When you delcare your variables 'var ab:Number = Number(c*0.60)' you are missing a couple of things. First, you need to use the new operator:
var ab:Number = new Number();
Also, you need a semicolon to end your statements. Try that.
I remember when I first started coding... thos semicolons can be a pain.
I recommend to use switch-case statements for this purpose, as you would accomplish what you need much better that way.
You would need to create nested statements, so pay attention to the curly braces and indentation.
I agree that the switch statement would make the code easier - and perhaps faster as well. But, I personally never use switch statements in any code I write ever. When I first began programming, an experienced programmer told me that switch statements are frowned upon.
Here's why (from wikipedia): "When implemented with fall-through as the default path, switch/case statements are a frequent source of bugs among even experienced programmers, given that, in practice, the "break" is almost always the desired path, but not the default behavior of the switch/case construct (at least in C and Java)."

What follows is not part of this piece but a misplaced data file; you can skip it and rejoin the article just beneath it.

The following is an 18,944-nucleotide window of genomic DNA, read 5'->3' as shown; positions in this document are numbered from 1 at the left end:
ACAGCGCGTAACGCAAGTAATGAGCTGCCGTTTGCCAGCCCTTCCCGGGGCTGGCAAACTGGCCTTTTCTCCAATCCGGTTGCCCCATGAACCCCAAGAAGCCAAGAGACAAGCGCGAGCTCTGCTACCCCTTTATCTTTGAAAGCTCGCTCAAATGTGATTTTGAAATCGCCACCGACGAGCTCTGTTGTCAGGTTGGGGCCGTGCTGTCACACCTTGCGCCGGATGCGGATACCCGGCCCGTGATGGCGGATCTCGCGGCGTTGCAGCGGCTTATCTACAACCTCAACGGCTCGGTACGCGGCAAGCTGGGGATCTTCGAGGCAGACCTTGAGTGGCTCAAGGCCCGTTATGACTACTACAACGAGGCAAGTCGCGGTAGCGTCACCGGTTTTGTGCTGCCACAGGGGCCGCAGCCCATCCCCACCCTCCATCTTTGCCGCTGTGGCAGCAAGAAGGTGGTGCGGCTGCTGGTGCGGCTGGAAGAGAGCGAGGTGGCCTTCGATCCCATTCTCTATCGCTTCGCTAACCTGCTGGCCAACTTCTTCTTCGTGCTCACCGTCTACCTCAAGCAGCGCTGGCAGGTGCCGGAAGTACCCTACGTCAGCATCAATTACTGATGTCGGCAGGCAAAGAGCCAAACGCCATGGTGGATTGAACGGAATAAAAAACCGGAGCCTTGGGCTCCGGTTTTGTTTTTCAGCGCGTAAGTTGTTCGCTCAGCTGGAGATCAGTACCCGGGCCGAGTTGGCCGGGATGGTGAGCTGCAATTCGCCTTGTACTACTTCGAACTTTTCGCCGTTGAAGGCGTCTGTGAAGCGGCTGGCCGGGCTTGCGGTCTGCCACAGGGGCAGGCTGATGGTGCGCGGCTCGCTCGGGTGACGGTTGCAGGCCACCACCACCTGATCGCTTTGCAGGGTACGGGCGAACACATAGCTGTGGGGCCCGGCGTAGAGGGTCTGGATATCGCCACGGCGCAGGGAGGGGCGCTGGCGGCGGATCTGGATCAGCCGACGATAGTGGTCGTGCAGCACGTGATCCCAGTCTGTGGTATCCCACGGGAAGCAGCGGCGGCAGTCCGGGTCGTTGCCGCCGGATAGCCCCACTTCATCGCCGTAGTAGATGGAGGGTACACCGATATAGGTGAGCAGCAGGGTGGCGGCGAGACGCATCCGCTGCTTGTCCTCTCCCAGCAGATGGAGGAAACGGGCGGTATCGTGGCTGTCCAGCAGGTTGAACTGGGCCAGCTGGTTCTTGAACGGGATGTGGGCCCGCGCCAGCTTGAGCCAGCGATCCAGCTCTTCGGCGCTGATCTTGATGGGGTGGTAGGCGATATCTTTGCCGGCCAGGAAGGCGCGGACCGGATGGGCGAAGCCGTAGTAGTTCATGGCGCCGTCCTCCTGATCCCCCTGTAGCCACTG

So, I've always stuck with if, then, else type statements even though they are harder to read and can be more painful to write and have serveral other disadvantages.
I'm sure all of us embrass the mythologies we've learned but I would certainly think that a switch statement would be much cleaner if over three options. Of course, wrapping that in a try/catch construct can be quite useful to have things fail gracefully, plus debug the issues, imho.